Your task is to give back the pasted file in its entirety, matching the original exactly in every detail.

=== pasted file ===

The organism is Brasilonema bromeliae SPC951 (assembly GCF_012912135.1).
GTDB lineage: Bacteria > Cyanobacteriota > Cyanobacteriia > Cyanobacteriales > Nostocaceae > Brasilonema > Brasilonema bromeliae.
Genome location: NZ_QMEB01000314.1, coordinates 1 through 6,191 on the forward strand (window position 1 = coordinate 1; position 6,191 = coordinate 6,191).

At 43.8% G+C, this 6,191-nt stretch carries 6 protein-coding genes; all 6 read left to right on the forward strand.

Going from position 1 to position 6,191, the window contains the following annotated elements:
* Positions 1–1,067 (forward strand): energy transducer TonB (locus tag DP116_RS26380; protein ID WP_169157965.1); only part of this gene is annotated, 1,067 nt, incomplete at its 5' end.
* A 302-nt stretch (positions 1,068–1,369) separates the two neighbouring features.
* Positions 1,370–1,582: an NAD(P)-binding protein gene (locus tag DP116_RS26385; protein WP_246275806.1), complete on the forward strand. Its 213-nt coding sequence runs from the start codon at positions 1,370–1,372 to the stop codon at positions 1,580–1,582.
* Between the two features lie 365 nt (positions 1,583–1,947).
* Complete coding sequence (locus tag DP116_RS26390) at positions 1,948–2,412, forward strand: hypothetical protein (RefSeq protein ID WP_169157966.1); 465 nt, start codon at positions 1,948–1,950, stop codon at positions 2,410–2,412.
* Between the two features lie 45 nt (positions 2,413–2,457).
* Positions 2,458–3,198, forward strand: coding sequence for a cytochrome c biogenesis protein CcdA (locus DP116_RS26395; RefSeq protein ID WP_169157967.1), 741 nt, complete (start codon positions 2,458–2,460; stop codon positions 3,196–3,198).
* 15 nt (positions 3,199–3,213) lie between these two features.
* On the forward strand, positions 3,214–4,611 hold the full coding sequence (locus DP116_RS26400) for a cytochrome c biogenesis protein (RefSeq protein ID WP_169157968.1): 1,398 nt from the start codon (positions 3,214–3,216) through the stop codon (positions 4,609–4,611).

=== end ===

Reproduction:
The organism is Brasilonema bromeliae SPC951 (assembly GCF_012912135.1).
GTDB lineage: Bacteria > Cyanobacteriota > Cyanobacteriia > Cyanobacteriales > Nostocaceae > Brasilonema > Brasilonema bromeliae.
Genome location: NZ_QMEB01000314.1, coordinates 1 through 6,191 on the forward strand (window position 1 = coordinate 1; position 6,191 = coordinate 6,191).

At 43.8% G+C, this 6,191-nt stretch carries 6 protein-coding genes; all 6 read left to right on the forward strand.

Going from position 1 to position 6,191, the window contains the following annotated elements:
* Positions 1–1,067 (forward strand): energy transducer TonB (locus tag DP116_RS26380; protein ID WP_169157965.1); only part of this gene is annotated, 1,067 nt, incomplete at its 5' end.
* A 302-nt stretch (positions 1,068–1,369) separates the two neighbouring features.
* Positions 1,370–1,582: an NAD(P)-binding protein gene (locus tag DP116_RS26385; protein WP_246275806.1), complete on the forward strand. Its 213-nt coding sequence runs from the start codon at positions 1,370–1,372 to the stop codon at positions 1,580–1,582.
* Between the two features lie 365 nt (positions 1,583–1,947).
* Complete coding sequence (locus tag DP116_RS26390) at positions 1,948–2,412, forward strand: hypothetical protein (RefSeq protein ID WP_169157966.1); 465 nt, start codon at positions 1,948–1,950, stop codon at positions 2,410–2,412.
* Between the two features lie 45 nt (positions 2,413–2,457).
* Positions 2,458–3,198, forward strand: coding sequence for a cytochrome c biogenesis protein CcdA (locus DP116_RS26395; RefSeq protein ID WP_169157967.1), 741 nt, complete (start codon positions 2,458–2,460; stop codon positions 3,196–3,198).
* 15 nt (positions 3,199–3,213) lie between these two features.
* On the forward strand, positions 3,214–4,611 hold the full coding sequence (locus DP116_RS26400) for a cytochrome c biogenesis protein (RefSeq protein ID WP_169157968.1): 1,398 nt from the start codon (positions 3,214–3,216) through the stop codon (positions 4,609–4,611).